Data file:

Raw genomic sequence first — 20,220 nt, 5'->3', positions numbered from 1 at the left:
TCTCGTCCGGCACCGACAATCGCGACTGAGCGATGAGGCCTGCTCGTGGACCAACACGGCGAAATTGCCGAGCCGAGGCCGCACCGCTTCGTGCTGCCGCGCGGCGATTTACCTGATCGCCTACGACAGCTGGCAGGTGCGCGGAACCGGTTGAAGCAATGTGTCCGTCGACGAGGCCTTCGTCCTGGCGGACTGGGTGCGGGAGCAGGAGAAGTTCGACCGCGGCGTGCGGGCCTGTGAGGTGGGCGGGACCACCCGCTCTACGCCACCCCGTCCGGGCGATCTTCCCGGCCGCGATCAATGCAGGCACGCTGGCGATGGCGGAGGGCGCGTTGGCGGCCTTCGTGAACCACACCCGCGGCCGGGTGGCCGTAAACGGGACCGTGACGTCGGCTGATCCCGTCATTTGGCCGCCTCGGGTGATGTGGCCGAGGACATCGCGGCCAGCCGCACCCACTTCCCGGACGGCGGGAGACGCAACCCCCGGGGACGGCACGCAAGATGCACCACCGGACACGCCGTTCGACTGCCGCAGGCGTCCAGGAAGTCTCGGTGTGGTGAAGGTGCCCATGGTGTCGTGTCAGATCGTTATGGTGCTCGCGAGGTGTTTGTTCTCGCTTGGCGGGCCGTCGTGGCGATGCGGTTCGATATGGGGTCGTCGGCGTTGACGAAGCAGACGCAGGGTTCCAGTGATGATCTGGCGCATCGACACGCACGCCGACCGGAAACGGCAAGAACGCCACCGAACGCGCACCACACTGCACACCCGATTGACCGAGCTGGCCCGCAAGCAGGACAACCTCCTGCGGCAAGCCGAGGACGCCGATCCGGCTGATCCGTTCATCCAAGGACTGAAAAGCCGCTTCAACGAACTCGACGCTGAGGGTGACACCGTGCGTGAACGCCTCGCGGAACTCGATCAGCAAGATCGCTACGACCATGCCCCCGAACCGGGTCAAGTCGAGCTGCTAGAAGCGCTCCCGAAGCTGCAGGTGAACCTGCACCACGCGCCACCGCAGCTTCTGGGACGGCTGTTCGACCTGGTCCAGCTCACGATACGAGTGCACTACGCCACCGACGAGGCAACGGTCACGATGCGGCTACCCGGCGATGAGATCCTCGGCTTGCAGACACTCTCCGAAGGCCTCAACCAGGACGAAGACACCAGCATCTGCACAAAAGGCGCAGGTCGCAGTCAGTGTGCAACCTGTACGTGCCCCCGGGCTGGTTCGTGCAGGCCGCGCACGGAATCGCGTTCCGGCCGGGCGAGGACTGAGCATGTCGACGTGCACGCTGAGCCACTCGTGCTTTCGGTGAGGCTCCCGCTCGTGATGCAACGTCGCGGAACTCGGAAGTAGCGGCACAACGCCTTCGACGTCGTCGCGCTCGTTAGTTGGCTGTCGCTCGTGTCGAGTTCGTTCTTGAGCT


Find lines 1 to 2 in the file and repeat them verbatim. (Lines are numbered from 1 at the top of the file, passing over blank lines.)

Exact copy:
Raw genomic sequence first — 20,220 nt, 5'->3', positions numbered from 1 at the left:
TCTCGTCCGGCACCGACAATCGCGACTGAGCGATGAGGCCTGCTCGTGGACCAACACGGCGAAATTGCCGAGCCGAGGCCGCACCGCTTCGTGCTGCCGCGCGGCGATTTACCTGATCGCCTACGACAGCTGGCAGGTGCGCGGAACCGGTTGAAGCAATGTGTCCGTCGACGAGGCCTTCGTCCTGGCGGACTGGGTGCGGGAGCAGGAGAAGTTCGACCGCGGCGTGCGGGCCTGTGAGGTGGGCGGGACCACCCGCTCTACGCCACCCCGTCCGGGCGATCTTCCCGGCCGCGATCAATGCAGGCACGCTGGCGATGGCGGAGGGCGCGTTGGCGGCCTTCGTGAACCACACCCGCGGCCGGGTGGCCGTAAACGGGACCGTGACGTCGGCTGATCCCGTCATTTGGCCGCCTCGGGTGATGTGGCCGAGGACATCGCGGCCAGCCGCACCCACTTCCCGGACGGCGGGAGACGCAACCCCCGGGGACGGCACGCAAGATGCACCACCGGACACGCCGTTCGACTGCCGCAGGCGTCCAGGAAGTCTCGGTGTGGTGAAGGTGCCCATGGTGTCGTGTCAGATCGTTATGGTGCTCGCGAGGTGTTTGTTCTCGCTTGGCGGGCCGTCGTGGCGATGCGGTTCGATATGGGGTCGTCGGCGTTGACGAAGCAGACGCAGGGTTCCAGTGATGATCTGGCGCATCGACACGCACGCCGACCGGAAACGGCAAGAACGCCACCGAACGCGCACCACACTGCACACCCGATTGACCGAGCTGGCCCGCAAGCAGGACAACCTCCTGCGGCAAGCCGAGGACGCCGATCCGGCTGATCCGTTCATCCAAGGACTGAAAAGCCGCTTCAACGAACTCGACGCTGAGGGTGACACCGTGCGTGAACGCCTCGCGGAACTCGATCAGCAAGATCGCTACGACCATGCCCCCGAACCGGGTCAAGTCGAGCTGCTAGAAGCGCTCCCGAAGCTGCAGGTGAACCTGCACCACGCGCCACCGCAGCTTCTGGGACGGCTGTTCGACCTGGTCCAGCTCACGATACGAGTGCACTACGCCACCGACGAGGCAACGGTCACGATGCGGCTACCCGGCGATGAGATCCTCGGCTTGCAGACACTCTCCGAAGGCCTCAACCAGGACGAAGACACCAGCATCTGCACAAAAGGCGCAGGTCGCAGTCAGTGTGCAACCTGTACGTGCCCCCGGGCTGGTTCGTGCAGGCCGCGCACGGAATCGCGTTCCGGCCGGGCGAGGACTGAGCATGTCGACGTGCACGCTGAGCCACTCGTGCTTTCGGTGAGGCTCCCGCTCGTGATGCAACGTCGCGGAACTCGGAAGTAGCGGCACAACGCCTTCGACGTCGTCGCGCTCGTTAGTTGGCTGTCGCTCGTGTCGAGTTCGTTCTTGAGCT